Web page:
Remote working tech security tips for digital nomads

dojo-bali-digital-nomad-remote-work

I’ve been working remotely recently from Thailand and Bali and have  seen a worrying lack of security awareness in fellow nomads.  We’re responsible for not only our own data and passwords but also client related files and passwords so a security breach would be more significant than a tourist losing their phone. Here are a few simple tech security tips for any digital nomads working on the road.

VPN

Some websites are blocked in other countries and a VPN gets around this. I was using Tunnelbear (love their branding) but found that FTP connections to our server were not reliable via this VPN so I switched to Private Internet Access which has worked great. It runs on my laptop, tablet and iOS/Android phones.

Another benefit of a VPN is that it secures your traffic which is peace of mind when working from busy coworking spaces and cafes.

Password manager

With sites and services constantly getting attacked and compromised, it’s vital to have hard to crack, unique passwords. This makes remembering them hard though and that’s where a password manager comes in handy. I use 1Password as it works on all my Mac, tablet and phones.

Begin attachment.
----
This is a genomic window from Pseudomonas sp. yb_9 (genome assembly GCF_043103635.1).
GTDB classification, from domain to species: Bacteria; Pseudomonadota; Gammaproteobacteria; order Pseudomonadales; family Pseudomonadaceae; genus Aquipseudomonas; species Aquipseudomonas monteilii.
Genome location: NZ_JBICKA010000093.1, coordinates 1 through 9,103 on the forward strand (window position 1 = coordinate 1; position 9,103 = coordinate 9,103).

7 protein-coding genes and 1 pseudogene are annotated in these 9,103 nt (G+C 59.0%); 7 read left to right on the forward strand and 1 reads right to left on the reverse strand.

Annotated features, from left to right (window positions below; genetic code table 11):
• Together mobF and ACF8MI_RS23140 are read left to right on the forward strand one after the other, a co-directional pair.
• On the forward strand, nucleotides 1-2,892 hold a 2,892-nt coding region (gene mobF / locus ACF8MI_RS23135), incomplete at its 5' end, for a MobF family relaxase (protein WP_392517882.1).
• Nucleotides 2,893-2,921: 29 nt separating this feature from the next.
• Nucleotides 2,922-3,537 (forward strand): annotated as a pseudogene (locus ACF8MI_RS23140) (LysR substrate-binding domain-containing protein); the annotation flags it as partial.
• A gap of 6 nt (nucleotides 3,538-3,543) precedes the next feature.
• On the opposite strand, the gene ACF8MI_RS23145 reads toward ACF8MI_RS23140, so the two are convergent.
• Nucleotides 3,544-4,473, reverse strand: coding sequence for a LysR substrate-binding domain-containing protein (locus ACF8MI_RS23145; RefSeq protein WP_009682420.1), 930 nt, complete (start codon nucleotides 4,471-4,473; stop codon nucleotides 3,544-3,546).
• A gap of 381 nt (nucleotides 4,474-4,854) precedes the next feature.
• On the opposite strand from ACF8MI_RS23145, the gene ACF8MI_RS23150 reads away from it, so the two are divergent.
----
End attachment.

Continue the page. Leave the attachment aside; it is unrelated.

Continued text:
I also use the team version so my tech support guy can access client passwords without me having to provide them manually. Different password vaults allow granular access to various types of password.

Cloud storage

The worst case scenario is losing the laptop and my data through theft or hardware failure. To get back up and running as fast as possible, I keep all my important data in cloud drive systems. I use (paid) Dropbox and (free) Google Drive.

I also keep filling my iCloud up with pictures of sunsets so can back files up to Dropbox or Google Drive to free up space and not have to pay for a larger iCloud account.

Drive encryption

To prepare for the worst, I encrypted my hard drive before leaving the UK. This way even if the laptop is stolen the data cannot be read without my login details.

Lock screen passcodes

I work from home most of the time in the UK so don’t have lock screen codes as they annoy me. I enabled these on all devices while travelling though to reduce the chances of someone accessing my personal and business stuff.

Summary

These were some quick and easy security tips to help keep your data safe while working remotely as a digital nomad.